It’s almost time for back to school! Whether you are relaxing together or working together, time spent with your children talking and listening, is essential when they are young so that as they grow up, they feel they can still come and talk to you about the everyday things (plus the really important decisions they must make). Make sure you take time to hear about their day, any challenges they’ve had and support to get their homework done. Work on building a good routine these first couple of weeks and the rest of the year will go much smoother.
One of the things I look forward to this time of year is working together in food preservation. Breaking beans, husking corn and picking tomatoes have been a regular task done by my mother, my aunt and myself. It’s a lot of work and I appreciate more each year the time and effort that many of you spend to enjoy your results when the snow is flying. I’ve received several calls on tomatoes, specifically on salsa recipes, and thought you might enjoy the following information I found from a co-worker in Huron County, Ohio, Deb Angell.
Tomatoes have long been recognized as a fairly good source of vitamin C and they contain a smidgen of beta carotene. But until recently, we didn’t realize the antioxidants that make them a favored commodity for fighting many diseases. Experts urge people to eat more tomatoes and tomato products, at least 5 servings per week. The key is lycopene and you get the best results from this anitioxidant when it is heated or cooked to release its best form.
What can it do for you? Read on. Lycopene can:
- Fight cancer. In a Harvard study, eating lycopene-rich tomato sauce two to four times weekly could cut prostrate risk by 35% and shrink existing prostrate tumors.
- Protect lungs. Eating tomatoes helps shield lungs from bad air and cigarette smoke according to a University of North Carolina study. Other research is suggesting that lycopene helps fight off lung cancer.
- Combat heart disease. People who eat enough tomatoes are less prone to clogged arteries which lead to heart disease. Also it is believed that there is an Aspirin-like substance in the yellow jelly around tomato seeds which helps prevent blood clots.
- Protect Vision. Lycopene in tomatoes may protect vision by preventing macular degeneration, a common cause of vision loss in older adults. (University of Maryland study)
- Save Skin. New German studies show eating tomatoes may reduce the damage to the skin by exposure to the sun. The message, however, is not that you can be out in the sun as much as you want if you eat enough tomatoes. Moderation and sun safety is still important.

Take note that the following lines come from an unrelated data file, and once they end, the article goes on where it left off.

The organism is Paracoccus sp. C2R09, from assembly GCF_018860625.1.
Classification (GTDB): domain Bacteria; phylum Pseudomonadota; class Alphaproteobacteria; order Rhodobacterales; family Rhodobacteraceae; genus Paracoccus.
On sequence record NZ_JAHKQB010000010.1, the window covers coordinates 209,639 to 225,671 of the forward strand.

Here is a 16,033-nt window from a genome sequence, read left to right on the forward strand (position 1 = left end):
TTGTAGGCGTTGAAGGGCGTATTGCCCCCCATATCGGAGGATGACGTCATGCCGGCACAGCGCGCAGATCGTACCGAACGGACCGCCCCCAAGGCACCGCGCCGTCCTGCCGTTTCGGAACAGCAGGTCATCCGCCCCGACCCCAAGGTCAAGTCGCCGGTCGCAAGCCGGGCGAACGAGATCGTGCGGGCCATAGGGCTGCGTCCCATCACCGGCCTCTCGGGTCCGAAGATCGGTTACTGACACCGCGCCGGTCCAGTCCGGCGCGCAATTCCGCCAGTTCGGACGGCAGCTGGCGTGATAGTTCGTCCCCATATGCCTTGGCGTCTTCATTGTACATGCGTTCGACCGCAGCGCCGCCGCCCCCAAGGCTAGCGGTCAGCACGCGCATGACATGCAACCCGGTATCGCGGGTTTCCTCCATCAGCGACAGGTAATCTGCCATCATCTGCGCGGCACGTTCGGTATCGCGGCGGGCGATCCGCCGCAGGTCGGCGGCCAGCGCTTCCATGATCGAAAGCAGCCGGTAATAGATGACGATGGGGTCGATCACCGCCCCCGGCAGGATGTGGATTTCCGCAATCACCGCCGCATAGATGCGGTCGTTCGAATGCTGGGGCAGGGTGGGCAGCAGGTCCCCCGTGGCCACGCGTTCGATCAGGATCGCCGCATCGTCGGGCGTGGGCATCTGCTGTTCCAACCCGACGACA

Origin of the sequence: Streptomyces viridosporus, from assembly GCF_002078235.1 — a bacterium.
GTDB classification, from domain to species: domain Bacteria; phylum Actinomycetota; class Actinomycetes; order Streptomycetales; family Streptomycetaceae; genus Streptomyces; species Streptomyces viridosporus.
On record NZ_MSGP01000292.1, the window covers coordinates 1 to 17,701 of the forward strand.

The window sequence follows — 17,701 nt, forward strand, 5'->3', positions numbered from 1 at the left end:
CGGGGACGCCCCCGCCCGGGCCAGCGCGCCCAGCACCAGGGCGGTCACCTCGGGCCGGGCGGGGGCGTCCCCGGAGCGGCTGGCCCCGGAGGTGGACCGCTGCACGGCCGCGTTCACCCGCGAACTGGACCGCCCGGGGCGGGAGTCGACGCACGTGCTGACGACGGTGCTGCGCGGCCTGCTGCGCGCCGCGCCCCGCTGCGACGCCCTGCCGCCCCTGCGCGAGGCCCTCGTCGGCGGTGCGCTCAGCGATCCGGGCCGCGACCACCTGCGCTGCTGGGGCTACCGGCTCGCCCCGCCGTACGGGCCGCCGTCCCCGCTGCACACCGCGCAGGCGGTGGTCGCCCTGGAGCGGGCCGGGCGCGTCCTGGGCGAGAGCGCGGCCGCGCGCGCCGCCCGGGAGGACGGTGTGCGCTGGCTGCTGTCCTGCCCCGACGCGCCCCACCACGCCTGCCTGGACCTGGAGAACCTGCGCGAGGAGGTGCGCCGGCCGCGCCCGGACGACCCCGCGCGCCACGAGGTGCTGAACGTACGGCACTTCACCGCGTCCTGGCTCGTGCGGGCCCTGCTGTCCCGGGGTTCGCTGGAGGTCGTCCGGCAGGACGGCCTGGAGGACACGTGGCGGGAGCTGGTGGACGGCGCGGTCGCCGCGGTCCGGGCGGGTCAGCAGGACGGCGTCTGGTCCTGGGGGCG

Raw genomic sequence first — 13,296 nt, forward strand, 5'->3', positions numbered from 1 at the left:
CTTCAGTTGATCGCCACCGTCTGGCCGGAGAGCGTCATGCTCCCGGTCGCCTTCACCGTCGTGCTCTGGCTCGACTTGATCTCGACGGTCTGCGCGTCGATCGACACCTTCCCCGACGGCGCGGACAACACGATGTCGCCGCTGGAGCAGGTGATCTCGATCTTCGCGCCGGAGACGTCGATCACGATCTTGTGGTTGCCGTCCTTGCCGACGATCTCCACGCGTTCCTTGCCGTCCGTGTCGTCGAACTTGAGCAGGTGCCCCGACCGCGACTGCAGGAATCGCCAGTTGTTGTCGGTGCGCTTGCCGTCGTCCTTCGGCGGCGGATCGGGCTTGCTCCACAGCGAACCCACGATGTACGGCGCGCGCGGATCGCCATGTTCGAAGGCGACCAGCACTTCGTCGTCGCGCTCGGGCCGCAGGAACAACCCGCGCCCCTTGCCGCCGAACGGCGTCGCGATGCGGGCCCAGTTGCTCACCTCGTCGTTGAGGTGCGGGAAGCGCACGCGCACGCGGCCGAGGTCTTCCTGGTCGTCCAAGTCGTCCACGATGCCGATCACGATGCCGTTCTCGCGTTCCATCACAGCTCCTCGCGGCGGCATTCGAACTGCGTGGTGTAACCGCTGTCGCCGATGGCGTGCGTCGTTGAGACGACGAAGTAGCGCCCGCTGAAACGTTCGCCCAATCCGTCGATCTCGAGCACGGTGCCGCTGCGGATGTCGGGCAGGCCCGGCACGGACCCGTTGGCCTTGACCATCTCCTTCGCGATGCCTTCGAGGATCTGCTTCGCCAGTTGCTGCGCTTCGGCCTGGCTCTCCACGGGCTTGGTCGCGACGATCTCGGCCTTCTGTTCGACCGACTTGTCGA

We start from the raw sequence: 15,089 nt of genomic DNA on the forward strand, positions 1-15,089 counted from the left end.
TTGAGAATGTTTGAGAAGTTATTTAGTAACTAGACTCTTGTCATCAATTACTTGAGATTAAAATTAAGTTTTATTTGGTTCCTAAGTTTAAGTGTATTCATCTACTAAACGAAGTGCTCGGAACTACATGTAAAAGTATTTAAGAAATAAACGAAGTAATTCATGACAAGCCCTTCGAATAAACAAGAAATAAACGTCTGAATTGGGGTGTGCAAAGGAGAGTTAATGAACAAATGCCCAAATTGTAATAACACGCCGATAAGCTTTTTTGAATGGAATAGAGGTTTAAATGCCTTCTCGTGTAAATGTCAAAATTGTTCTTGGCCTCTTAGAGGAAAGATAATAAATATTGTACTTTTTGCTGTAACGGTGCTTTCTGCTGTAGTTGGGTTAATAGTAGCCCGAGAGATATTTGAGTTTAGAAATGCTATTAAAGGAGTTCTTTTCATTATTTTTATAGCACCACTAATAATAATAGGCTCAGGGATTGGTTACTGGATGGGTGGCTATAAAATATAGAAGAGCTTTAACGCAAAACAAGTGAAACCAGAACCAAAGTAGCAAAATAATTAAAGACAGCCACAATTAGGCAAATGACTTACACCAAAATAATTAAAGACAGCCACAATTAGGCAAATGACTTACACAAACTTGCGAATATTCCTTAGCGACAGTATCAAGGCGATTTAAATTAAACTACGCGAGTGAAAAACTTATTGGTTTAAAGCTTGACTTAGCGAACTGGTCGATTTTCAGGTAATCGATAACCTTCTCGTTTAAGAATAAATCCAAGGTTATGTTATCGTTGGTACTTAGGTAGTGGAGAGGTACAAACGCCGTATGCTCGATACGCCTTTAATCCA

- Feed Your Brain. Tomatoes appear to have an anti-aging effect on the brain. A classic study showed that women with the highest lycopene levels in the blood remained the most mentally and physically active.
The overall message…..eating plenty of tomatoes could be a significant contributor to good health, but don’t neglect all the other foods we know are healthy for us too!! Balance and moderation is still the most important key to good health.
The USDA Guide to home canning has recipes for many tomato products, including tomato juice, tomato and vegetable juice blend, tomato sauce, spaghetti sauce and Mexican tomato sauce. Please call us if you would like information about this guide.
Here’s a recipe from there for you to try:
Wear rubber gloves while handling chili peppers. Wash and dry peppers. Slit the side of each pepper to allow steam to escape. Place peppers in hot oven (400 degrees) or broiler for 6-8 minutes, until skins blister. Place peppers in a pan and cover with a damp cloth to make peels easier to remove. After peppers cook enough to handle and peels loosen, peel each pepper. Discard peels and seeds. Chop peppers.
Wash tomatoes and dip in boiling water for 30-60 seconds or until skins split. Dip in cold water, slip off skins and remove cores. Coarsely chop tomatoes and combine with peppers and remaining ingredients in a large saucepan.
Bring to a boil, cover and simmer 10 minutes.
Fill clean jars, leaving 1/2-inch head space. Adjust lids and process pint jars for 15 minutes in a boiling water bath.
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